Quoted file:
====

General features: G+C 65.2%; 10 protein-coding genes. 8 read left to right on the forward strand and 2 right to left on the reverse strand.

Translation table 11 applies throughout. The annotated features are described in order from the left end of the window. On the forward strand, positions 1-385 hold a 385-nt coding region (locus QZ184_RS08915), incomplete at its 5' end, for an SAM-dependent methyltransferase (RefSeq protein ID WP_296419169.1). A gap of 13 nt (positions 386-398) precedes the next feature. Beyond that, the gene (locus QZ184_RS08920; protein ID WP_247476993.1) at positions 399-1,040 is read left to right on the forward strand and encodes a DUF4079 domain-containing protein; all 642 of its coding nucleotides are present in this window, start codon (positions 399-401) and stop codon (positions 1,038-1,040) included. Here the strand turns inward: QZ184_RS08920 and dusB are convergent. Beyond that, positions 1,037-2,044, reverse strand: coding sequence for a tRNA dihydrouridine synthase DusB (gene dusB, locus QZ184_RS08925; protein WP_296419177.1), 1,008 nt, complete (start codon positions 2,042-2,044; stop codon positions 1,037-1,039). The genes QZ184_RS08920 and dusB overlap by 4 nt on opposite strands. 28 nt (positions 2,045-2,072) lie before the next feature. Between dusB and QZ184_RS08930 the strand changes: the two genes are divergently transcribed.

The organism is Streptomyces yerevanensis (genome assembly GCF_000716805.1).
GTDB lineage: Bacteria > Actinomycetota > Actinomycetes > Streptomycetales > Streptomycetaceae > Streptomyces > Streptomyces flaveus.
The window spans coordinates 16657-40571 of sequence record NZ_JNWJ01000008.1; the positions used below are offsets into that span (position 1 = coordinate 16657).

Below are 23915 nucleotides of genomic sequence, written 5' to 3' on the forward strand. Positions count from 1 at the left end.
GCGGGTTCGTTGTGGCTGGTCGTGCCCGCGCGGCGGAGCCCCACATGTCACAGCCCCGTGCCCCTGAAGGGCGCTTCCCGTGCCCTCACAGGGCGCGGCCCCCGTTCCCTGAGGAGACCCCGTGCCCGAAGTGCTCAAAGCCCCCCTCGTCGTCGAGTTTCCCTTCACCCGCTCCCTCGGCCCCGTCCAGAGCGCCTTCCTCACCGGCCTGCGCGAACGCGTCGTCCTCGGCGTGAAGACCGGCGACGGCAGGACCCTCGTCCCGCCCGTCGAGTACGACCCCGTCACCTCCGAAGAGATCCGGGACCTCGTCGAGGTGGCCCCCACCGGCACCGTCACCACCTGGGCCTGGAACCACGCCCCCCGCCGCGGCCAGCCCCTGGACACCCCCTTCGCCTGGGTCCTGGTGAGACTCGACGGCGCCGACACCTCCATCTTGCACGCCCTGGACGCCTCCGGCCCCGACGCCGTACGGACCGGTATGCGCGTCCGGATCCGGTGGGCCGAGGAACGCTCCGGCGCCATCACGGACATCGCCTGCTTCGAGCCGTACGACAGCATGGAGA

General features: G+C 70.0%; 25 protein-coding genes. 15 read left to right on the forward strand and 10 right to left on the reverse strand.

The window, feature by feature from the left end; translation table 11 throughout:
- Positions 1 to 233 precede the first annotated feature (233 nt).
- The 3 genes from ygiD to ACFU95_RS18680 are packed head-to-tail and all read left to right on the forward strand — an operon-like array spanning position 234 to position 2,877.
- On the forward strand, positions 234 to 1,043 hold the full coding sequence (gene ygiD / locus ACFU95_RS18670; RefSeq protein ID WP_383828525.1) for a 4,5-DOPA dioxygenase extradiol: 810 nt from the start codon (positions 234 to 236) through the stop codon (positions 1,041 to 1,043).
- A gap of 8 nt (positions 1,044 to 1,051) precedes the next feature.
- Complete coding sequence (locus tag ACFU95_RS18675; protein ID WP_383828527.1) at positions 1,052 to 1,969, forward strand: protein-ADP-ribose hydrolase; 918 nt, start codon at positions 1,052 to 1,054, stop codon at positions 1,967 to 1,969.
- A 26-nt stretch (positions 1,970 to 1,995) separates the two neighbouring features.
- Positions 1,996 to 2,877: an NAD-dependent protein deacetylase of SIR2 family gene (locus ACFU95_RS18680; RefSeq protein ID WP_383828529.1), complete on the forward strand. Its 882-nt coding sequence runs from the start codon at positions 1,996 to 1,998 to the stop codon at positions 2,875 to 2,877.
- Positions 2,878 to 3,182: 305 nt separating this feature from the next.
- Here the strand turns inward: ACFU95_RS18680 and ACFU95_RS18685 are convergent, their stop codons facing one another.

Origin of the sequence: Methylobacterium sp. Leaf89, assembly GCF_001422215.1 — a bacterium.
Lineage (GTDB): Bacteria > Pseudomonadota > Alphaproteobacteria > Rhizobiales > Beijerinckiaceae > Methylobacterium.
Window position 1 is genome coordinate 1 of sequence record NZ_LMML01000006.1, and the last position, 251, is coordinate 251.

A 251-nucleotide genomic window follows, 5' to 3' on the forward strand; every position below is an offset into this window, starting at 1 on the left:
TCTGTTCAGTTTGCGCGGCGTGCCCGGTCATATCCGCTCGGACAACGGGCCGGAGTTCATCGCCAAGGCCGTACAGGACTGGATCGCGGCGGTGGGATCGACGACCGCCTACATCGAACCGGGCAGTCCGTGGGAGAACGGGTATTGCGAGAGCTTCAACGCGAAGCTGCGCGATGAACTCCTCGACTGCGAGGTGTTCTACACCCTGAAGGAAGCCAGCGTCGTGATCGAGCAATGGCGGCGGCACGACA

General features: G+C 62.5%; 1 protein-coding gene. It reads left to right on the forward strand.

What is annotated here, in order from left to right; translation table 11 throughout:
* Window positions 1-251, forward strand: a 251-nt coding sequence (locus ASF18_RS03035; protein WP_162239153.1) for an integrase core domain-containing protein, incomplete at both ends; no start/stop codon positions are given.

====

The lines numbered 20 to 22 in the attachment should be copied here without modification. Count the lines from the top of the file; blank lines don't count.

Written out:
Lineage (GTDB): Bacteria > Pseudomonadota > Alphaproteobacteria > Rhizobiales > Beijerinckiaceae > Methylobacterium.
Window position 1 is genome coordinate 1 of sequence record NZ_LMML01000006.1, and the last position, 251, is coordinate 251.

A 251-nucleotide genomic window follows, 5' to 3' on the forward strand; every position below is an offset into this window, starting at 1 on the left: